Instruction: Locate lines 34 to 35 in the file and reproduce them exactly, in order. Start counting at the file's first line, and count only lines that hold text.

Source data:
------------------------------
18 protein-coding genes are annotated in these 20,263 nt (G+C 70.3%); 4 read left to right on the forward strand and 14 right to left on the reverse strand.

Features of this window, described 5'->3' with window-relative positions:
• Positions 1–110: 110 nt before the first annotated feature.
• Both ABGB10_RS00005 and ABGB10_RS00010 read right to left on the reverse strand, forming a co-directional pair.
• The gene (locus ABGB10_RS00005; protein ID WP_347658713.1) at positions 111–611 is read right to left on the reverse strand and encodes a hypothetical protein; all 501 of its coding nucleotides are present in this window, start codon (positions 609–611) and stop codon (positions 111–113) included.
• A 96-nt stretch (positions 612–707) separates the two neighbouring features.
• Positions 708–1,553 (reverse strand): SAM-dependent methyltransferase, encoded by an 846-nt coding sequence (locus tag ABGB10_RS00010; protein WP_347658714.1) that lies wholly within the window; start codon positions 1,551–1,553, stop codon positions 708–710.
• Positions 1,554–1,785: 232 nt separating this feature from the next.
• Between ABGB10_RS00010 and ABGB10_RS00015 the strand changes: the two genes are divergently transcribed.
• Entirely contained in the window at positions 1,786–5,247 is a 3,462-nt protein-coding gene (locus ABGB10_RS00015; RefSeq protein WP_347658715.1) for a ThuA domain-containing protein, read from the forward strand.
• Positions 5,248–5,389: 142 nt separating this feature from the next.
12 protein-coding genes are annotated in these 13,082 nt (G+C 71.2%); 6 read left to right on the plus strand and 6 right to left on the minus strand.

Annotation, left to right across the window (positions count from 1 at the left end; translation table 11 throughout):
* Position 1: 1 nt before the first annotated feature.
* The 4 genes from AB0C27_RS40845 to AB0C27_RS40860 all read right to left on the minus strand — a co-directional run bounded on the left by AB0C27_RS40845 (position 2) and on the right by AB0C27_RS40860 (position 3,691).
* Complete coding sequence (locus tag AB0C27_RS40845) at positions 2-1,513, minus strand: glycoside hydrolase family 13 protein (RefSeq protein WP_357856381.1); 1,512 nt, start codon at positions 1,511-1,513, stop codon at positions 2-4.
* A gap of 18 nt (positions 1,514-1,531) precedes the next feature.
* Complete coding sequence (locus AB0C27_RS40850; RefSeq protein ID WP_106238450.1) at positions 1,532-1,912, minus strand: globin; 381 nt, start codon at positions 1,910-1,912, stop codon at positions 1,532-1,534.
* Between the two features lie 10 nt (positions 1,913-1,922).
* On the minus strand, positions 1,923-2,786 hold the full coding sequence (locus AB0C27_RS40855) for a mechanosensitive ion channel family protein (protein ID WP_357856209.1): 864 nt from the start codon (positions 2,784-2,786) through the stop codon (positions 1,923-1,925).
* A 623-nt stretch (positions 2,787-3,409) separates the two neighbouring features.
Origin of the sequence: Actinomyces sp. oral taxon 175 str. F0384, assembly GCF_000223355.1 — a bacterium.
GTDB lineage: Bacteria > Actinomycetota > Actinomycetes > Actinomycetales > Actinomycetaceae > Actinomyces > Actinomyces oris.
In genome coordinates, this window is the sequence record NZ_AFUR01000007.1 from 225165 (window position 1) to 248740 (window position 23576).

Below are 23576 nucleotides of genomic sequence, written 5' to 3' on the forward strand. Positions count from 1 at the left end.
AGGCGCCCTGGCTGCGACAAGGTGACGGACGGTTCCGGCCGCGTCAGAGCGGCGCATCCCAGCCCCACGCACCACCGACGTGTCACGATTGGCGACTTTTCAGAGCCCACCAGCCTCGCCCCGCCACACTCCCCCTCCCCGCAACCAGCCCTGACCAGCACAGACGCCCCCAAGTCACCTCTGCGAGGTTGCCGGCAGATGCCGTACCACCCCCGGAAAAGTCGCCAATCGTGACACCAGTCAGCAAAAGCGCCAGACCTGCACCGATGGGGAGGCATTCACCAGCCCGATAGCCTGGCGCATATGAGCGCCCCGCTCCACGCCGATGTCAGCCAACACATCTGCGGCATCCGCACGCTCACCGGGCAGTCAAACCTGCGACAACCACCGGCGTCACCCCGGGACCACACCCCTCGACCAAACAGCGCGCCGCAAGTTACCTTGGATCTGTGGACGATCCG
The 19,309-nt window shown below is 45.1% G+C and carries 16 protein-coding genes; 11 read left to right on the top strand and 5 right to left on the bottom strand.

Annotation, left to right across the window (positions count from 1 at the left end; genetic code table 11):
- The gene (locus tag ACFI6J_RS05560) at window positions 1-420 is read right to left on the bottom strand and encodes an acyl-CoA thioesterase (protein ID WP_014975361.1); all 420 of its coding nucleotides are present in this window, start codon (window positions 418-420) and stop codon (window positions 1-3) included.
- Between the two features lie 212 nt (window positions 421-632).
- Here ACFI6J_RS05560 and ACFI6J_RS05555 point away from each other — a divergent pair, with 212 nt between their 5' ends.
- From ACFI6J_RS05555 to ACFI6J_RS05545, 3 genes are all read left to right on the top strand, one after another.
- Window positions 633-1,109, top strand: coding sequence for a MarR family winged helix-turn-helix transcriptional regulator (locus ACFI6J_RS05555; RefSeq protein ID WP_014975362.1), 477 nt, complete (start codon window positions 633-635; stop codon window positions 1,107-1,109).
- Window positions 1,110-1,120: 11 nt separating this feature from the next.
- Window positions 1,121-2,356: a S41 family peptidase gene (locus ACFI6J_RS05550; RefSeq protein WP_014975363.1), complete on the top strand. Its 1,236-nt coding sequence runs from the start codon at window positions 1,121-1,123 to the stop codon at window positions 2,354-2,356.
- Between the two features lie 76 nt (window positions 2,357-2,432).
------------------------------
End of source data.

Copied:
- Window positions 1,110-1,120: 11 nt separating this feature from the next.
- Window positions 1,121-2,356: a S41 family peptidase gene (locus ACFI6J_RS05550; RefSeq protein WP_014975363.1), complete on the top strand. Its 1,236-nt coding sequence runs from the start codon at window positions 1,121-1,123 to the stop codon at window positions 2,354-2,356.